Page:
Of course, that quote doesn’t mean much when you don’t know the whole story behind it, so you may just have to take my word for it.  Ironmanis a powerful book about anger, friendship, romance, letting go, and triumphing.  You should read it.   

It would be a great book to study in high school, or to add to a high school library.  But it is important to know that there are some references to sex, though no explicit description, and that there are some vulgar words, though they are used sparingly.  I would argue, however, that the strong message of the book offsets those less savory aspects of it. 



Bauer, Joan (2016)  Soar.  New York:  Viking.

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Opening lines:  “I am probably twelve years old.  That’s what the doctors think.  I could have been born anywhere, but it was most likely Indianapolis, Indiana – at least, that’s where I decided I was born, because that was where I was found.  Specifically I was found at Computer Partners Ltd. In the snack room, right by the coffee pot.”
            In the times we are living in, there is a lot of excellent YA Literature that is giving us a chance to see into the lives of those who are victims of injustice, those whose lives are derailed by war, refugee status, misunderstanding, and struggle.  But sometimes we need a story about baseball and hope. 
Jerimiah was abandoned as a baby in an IT company breakroom.  He was found by a socially awkward computer programmer who eventually adopted him.  As he grew, his heart began to fail.  He received a heart transplant, but has to avoid too much exertion until his body fully accepts the heart.  Jerimiah’s favorite thing in the world is baseball.  So when Walt needs to take a temporary assignment in Hillcrest, Ohio, and when Jerimiah finds out that the town is obsessed with baseball, her persuades Walt to take him along.  Jerimiah dreams of managing a middle school team.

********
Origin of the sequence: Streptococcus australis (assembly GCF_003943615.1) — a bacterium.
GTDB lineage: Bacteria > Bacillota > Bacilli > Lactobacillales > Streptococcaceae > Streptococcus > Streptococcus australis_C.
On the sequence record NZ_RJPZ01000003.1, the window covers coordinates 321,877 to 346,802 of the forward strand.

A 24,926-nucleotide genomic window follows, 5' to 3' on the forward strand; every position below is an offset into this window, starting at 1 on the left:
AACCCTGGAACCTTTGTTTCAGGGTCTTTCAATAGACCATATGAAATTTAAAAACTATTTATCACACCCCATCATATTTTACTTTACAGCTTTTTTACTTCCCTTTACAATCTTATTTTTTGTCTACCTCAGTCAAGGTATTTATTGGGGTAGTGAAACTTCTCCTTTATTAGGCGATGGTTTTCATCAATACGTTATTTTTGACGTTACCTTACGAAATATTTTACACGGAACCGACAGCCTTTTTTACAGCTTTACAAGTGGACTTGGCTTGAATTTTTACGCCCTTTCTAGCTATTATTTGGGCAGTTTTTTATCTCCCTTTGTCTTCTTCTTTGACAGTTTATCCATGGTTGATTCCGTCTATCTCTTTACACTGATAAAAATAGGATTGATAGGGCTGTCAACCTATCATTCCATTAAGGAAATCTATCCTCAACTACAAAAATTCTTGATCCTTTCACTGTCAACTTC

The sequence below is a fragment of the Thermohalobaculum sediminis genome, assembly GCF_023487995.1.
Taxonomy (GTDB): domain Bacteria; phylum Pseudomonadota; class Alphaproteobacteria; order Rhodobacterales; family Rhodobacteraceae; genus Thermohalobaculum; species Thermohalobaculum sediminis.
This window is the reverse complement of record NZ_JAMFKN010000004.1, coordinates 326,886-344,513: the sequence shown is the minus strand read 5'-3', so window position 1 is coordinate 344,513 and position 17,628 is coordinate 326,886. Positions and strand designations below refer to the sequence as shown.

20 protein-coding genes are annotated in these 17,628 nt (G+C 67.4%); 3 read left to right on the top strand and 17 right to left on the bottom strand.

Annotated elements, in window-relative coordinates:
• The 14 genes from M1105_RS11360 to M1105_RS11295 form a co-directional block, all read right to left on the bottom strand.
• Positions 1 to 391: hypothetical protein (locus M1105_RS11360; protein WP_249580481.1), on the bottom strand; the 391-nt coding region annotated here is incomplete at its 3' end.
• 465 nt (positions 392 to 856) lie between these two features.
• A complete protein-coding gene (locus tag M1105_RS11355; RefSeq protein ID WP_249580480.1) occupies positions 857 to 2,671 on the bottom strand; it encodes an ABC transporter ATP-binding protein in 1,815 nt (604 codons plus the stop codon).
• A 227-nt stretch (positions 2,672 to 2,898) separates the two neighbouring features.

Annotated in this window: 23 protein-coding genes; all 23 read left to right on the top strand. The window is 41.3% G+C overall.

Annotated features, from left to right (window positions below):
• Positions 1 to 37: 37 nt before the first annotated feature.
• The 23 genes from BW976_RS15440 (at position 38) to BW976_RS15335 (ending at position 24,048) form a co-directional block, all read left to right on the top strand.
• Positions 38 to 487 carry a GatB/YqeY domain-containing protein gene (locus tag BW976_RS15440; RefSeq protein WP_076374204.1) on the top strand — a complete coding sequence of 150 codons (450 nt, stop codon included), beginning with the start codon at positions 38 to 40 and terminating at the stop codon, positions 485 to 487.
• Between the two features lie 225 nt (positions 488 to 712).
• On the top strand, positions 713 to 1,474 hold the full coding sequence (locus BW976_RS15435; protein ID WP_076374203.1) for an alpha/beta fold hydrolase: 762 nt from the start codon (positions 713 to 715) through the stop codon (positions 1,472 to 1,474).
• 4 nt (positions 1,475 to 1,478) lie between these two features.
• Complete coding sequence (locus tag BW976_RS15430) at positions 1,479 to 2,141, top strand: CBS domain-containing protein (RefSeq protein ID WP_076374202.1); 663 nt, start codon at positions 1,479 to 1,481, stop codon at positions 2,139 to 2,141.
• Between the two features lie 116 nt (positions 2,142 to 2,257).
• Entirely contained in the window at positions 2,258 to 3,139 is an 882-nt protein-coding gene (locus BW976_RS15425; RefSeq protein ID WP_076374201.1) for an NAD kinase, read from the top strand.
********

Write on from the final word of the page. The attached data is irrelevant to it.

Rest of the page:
When they arrive, he makes fast friends with Franny. Who lives next door, and soon finds out that Hillcrest’s baseball program is being dismantled because of a steroids scandal.   Will Jerimiah give up on his dream or find a way to bring baseball back, the way it is supposed to be.
 This is a great baseball book.  It is also a great story about a kid overcoming physical challenges.  But in this story, baseball doesn’t serve as a path to glory and victory so much as it is a path to community and restoration.  It reminds me of Jason Reynold’s Ghost in that way.